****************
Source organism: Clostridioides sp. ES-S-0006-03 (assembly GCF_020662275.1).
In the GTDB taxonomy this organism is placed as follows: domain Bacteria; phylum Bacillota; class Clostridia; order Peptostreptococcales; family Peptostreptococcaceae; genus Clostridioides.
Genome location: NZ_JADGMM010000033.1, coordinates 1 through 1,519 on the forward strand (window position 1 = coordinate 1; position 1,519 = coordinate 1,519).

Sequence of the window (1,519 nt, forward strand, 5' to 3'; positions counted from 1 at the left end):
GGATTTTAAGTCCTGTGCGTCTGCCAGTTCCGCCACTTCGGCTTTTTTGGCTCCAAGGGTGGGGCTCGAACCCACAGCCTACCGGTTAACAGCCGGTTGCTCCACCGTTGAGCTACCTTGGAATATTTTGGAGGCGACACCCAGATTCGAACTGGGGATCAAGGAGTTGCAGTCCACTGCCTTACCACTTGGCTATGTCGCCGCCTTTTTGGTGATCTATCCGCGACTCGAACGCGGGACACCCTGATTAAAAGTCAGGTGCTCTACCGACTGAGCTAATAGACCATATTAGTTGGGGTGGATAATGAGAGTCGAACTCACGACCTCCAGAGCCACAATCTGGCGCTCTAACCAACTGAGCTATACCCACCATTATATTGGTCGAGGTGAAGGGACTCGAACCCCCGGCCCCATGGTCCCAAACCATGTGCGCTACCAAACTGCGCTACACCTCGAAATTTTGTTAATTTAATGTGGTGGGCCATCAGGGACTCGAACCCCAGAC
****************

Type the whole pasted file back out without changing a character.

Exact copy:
Source organism: Clostridioides sp. ES-S-0006-03 (assembly GCF_020662275.1).
In the GTDB taxonomy this organism is placed as follows: domain Bacteria; phylum Bacillota; class Clostridia; order Peptostreptococcales; family Peptostreptococcaceae; genus Clostridioides.
Genome location: NZ_JADGMM010000033.1, coordinates 1 through 1,519 on the forward strand (window position 1 = coordinate 1; position 1,519 = coordinate 1,519).

Sequence of the window (1,519 nt, forward strand, 5' to 3'; positions counted from 1 at the left end):
GGATTTTAAGTCCTGTGCGTCTGCCAGTTCCGCCACTTCGGCTTTTTTGGCTCCAAGGGTGGGGCTCGAACCCACAGCCTACCGGTTAACAGCCGGTTGCTCCACCGTTGAGCTACCTTGGAATATTTTGGAGGCGACACCCAGATTCGAACTGGGGATCAAGGAGTTGCAGTCCACTGCCTTACCACTTGGCTATGTCGCCGCCTTTTTGGTGATCTATCCGCGACTCGAACGCGGGACACCCTGATTAAAAGTCAGGTGCTCTACCGACTGAGCTAATAGACCATATTAGTTGGGGTGGATAATGAGAGTCGAACTCACGACCTCCAGAGCCACAATCTGGCGCTCTAACCAACTGAGCTATACCCACCATTATATTGGTCGAGGTGAAGGGACTCGAACCCCCGGCCCCATGGTCCCAAACCATGTGCGCTACCAAACTGCGCTACACCTCGAAATTTTGTTAATTTAATGTGGTGGGCCATCAGGGACTCGAACCCCAGAC